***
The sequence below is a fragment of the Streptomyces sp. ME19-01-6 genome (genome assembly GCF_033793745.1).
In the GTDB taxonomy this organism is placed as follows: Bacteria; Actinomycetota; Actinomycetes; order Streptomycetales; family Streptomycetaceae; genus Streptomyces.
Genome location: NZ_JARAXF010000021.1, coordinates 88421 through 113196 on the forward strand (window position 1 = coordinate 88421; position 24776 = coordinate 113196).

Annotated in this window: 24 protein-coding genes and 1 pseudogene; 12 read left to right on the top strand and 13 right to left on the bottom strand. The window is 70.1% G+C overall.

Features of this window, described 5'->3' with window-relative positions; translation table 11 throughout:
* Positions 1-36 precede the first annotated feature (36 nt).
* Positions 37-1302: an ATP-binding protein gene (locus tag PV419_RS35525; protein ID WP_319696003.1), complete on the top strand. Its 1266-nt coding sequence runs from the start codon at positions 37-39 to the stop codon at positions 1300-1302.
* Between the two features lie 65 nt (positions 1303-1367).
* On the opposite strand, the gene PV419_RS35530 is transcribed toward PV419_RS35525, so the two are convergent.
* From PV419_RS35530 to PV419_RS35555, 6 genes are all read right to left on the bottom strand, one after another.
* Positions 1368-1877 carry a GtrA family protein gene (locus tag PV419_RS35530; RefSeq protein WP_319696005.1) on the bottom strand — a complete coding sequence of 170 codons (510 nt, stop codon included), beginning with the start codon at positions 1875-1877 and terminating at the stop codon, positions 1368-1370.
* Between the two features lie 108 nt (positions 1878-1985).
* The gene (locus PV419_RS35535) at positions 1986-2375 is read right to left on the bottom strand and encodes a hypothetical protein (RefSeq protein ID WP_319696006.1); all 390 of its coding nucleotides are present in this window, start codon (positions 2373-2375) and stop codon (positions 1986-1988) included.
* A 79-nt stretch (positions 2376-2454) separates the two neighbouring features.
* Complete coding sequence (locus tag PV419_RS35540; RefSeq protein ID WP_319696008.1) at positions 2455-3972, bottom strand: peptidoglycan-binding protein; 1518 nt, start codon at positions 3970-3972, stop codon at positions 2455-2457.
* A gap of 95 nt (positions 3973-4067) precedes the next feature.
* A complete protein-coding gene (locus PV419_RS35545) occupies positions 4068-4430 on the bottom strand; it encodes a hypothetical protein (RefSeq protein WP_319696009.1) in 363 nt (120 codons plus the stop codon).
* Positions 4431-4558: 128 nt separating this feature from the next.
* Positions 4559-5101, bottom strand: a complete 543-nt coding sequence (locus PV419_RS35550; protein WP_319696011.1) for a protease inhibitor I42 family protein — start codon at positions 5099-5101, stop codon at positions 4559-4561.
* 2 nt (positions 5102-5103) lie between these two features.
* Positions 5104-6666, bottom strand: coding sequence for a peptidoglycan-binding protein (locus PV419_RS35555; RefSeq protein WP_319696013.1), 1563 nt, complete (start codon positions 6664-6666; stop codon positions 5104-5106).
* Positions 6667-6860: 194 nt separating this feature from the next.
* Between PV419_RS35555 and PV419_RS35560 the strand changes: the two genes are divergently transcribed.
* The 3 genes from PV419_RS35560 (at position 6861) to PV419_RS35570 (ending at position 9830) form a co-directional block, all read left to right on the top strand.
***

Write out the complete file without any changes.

The sequence below is a fragment of the Streptomyces sp. ME19-01-6 genome (genome assembly GCF_033793745.1).
In the GTDB taxonomy this organism is placed as follows: Bacteria; Actinomycetota; Actinomycetes; order Streptomycetales; family Streptomycetaceae; genus Streptomyces.
Genome location: NZ_JARAXF010000021.1, coordinates 88421 through 113196 on the forward strand (window position 1 = coordinate 88421; position 24776 = coordinate 113196).

Annotated in this window: 24 protein-coding genes and 1 pseudogene; 12 read left to right on the top strand and 13 right to left on the bottom strand. The window is 70.1% G+C overall.

Features of this window, described 5'->3' with window-relative positions; translation table 11 throughout:
* Positions 1-36 precede the first annotated feature (36 nt).
* Positions 37-1302: an ATP-binding protein gene (locus tag PV419_RS35525; protein ID WP_319696003.1), complete on the top strand. Its 1266-nt coding sequence runs from the start codon at positions 37-39 to the stop codon at positions 1300-1302.
* Between the two features lie 65 nt (positions 1303-1367).
* On the opposite strand, the gene PV419_RS35530 is transcribed toward PV419_RS35525, so the two are convergent.
* From PV419_RS35530 to PV419_RS35555, 6 genes are all read right to left on the bottom strand, one after another.
* Positions 1368-1877 carry a GtrA family protein gene (locus tag PV419_RS35530; RefSeq protein WP_319696005.1) on the bottom strand — a complete coding sequence of 170 codons (510 nt, stop codon included), beginning with the start codon at positions 1875-1877 and terminating at the stop codon, positions 1368-1370.
* Between the two features lie 108 nt (positions 1878-1985).
* The gene (locus PV419_RS35535) at positions 1986-2375 is read right to left on the bottom strand and encodes a hypothetical protein (RefSeq protein ID WP_319696006.1); all 390 of its coding nucleotides are present in this window, start codon (positions 2373-2375) and stop codon (positions 1986-1988) included.
* A 79-nt stretch (positions 2376-2454) separates the two neighbouring features.
* Complete coding sequence (locus tag PV419_RS35540; RefSeq protein ID WP_319696008.1) at positions 2455-3972, bottom strand: peptidoglycan-binding protein; 1518 nt, start codon at positions 3970-3972, stop codon at positions 2455-2457.
* A gap of 95 nt (positions 3973-4067) precedes the next feature.
* A complete protein-coding gene (locus PV419_RS35545) occupies positions 4068-4430 on the bottom strand; it encodes a hypothetical protein (RefSeq protein WP_319696009.1) in 363 nt (120 codons plus the stop codon).
* Positions 4431-4558: 128 nt separating this feature from the next.
* Positions 4559-5101, bottom strand: a complete 543-nt coding sequence (locus PV419_RS35550; protein WP_319696011.1) for a protease inhibitor I42 family protein — start codon at positions 5099-5101, stop codon at positions 4559-4561.
* 2 nt (positions 5102-5103) lie between these two features.
* Positions 5104-6666, bottom strand: coding sequence for a peptidoglycan-binding protein (locus PV419_RS35555; RefSeq protein WP_319696013.1), 1563 nt, complete (start codon positions 6664-6666; stop codon positions 5104-5106).
* Positions 6667-6860: 194 nt separating this feature from the next.
* Between PV419_RS35555 and PV419_RS35560 the strand changes: the two genes are divergently transcribed.
* The 3 genes from PV419_RS35560 (at position 6861) to PV419_RS35570 (ending at position 9830) form a co-directional block, all read left to right on the top strand.